Irish voters on Friday repealed the country’s eighth constitutional amendment, a decadeslong ban on abortion that had forced thousands of women to either illegally order abortion pills online or travel to the United Kingdom to access the procedure.
A total of 1,429,981 voted for the repeal and 723,632 voted against, Returning Officer Barry Ryan said Saturday.
The landmark referendum heralds a new era for women’s rights in a government that for centuries operated as a theocracy. Ireland’s parliament is now expected to write a more liberal law on the procedure, which will likely allow a woman to complete an abortion until up to 12 weeks of pregnancy.
The legalization of abortion in Ireland delivers a huge blow to the global anti-abortion movement, which had looked to the Western country’s near-total ban on the procedure as a beacon for other efforts around the world. International religious and anti-abortion groups ― many of them American ― had poured money and resources into a sophisticated digital campaign to uphold the ban in Ireland.
“What we have seen today is a culmination of a quiet revolution that’s been taking place in Ireland for the past 10 or 20 years. This has been a great exercise in democracy and the people have spoken,” Prime Minister Leo Varadkar said in a statement.
“The people have said that we want a modern constitution for a modern country and we trust women and we respect them to make the right decisions and the right choices,” he added. “It gives the government the mandate that we need now to bring forward the legislation that we promised and have it through the door ... and enacted before the end of this year.”
The moral influence of the Roman Catholic Church is waning in the country. In 2016, Roman Catholics made up 78.3 percent of the Irish population, down from 86.8 percent in 2006. A series of scandals — chief among them the clerical sex abuse revelations in the 1990s — has undermined the church’s authority. A younger generation in Ireland was poised to bring the country’s reproductive rights laws up to speed with most other rich Western nations.
“It just seems a bit absurd to me that we essentially have abortion in Ireland already,” said Aisling Grace, 20, in an interview three weeks before the vote. “The eighth amendment is a continuation of this Irish culture of burying our heads in the sand,” the student at Trinity College in Dublin added.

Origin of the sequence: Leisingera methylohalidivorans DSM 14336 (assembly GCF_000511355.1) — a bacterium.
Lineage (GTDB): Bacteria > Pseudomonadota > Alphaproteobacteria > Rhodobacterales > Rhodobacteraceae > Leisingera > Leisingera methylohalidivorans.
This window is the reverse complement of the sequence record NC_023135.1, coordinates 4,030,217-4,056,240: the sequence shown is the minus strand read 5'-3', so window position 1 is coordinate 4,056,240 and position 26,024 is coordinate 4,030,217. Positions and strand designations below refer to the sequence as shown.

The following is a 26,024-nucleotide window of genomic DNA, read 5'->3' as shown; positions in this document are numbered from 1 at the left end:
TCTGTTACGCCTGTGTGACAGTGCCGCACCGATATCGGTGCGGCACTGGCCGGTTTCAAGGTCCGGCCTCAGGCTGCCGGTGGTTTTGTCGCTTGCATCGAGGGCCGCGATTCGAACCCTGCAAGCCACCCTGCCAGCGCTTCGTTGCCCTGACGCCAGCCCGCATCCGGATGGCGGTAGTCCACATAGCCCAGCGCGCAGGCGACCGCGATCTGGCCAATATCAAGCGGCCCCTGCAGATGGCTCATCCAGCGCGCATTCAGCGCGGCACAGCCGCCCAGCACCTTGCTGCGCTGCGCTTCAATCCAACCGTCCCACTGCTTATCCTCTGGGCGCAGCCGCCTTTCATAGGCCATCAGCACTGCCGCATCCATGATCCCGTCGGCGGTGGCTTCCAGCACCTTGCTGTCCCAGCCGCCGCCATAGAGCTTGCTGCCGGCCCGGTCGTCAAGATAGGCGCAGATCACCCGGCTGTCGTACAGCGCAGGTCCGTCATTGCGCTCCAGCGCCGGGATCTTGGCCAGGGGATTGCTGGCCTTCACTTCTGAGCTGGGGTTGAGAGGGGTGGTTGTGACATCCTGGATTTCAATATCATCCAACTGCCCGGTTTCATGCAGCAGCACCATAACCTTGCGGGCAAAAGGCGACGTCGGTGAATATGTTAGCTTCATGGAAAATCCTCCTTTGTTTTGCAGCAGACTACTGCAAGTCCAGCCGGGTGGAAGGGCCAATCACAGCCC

Ireland is one of the richest countries in the world, but since adopting the eighth amendment in 1983 it has banned abortion except to save the life of the mother. This puts it in the unlikely company of countries like El Salvador and Nicaragua, which have some of the world’s most draconian restrictions on reproductive rights. Ireland’s enforcement of the abortion ban was not quite as extreme as El Salvador’s, where a woman might be sentenced to decades in prison for having a miscarriage. But the European nation has denied women abortions even in cases where the pregnancy severely affects the mother’s health.
The most infamous case is that of Savita Halappanavar, a 31-year-old dentist who died in 2012 from complications related to a septic miscarriage. Her medical team had denied her request for an abortion at 17 weeks of pregnancy. But that’s not the only example. Just this year, 30-year-old Claire Malone, who has a congenital heart condition and one lung, was denied an abortion because Irish doctors decided that while her pregnancy was “high risk,” her life was not sufficiently threatened.
Progressives pointed to these cases in the campaign to liberalize Ireland’s abortion laws, and women across the country used the Facebook page “In Her Shoes” to tell their own harrowing abortion stories. Leaders of the pro-repeal campaign had considered themselves the underdogs since the other side appeared to benefit from a great deal of foreign influence, an international anti-abortion fundraising network and an intense digital targeting effort.
Advocates for the repeal were also fighting a status quo that was wrapped up in certain conceptions of Irish identity. One 65-year-old man in Dublin, who asked HuffPost not to publish his name, said he believed that women should have the legal right to choose abortion, but he was still emotionally conflicted about which way to vote. “There are so few things that make Ireland unique anymore,” he said. “We don’t allow abortions, and our policemen don’t carry guns. If you start changing those things, what incentive would people have to come visit our country?”
But pressure to change came from many directions. The United Nations Human Rights Committee began leaning on Ireland in 2017 to reconsider its abortion ban, which it called “cruel and inhumane.” (Until Saturday, Malta was the only other nation in the European Union to outlaw the procedure.) And the U.K.’s Brexit vote in the same year made it unclear whether Irish women would still be able to travel to England as easily to obtain care safely and legally.
Progressive groups were also bolstered by the fact that Ireland voted to legalize same-sex marriage in 2015. Many of the same activists who had pushed for marriage equality moved on to reproductive rights advocacy with a favorable wind at their backs.
“Two years ago, we constantly had not only politicians but a lot of political media and those opposed to any progress saying, ‘Nobody’s interested in this. This will go nowhere,’” said Colm O’Gorman, executive director of Amnesty International Ireland. “We were able to demonstrate and show and build a very clear call for change.”
Sara Boboltz contributed reporting.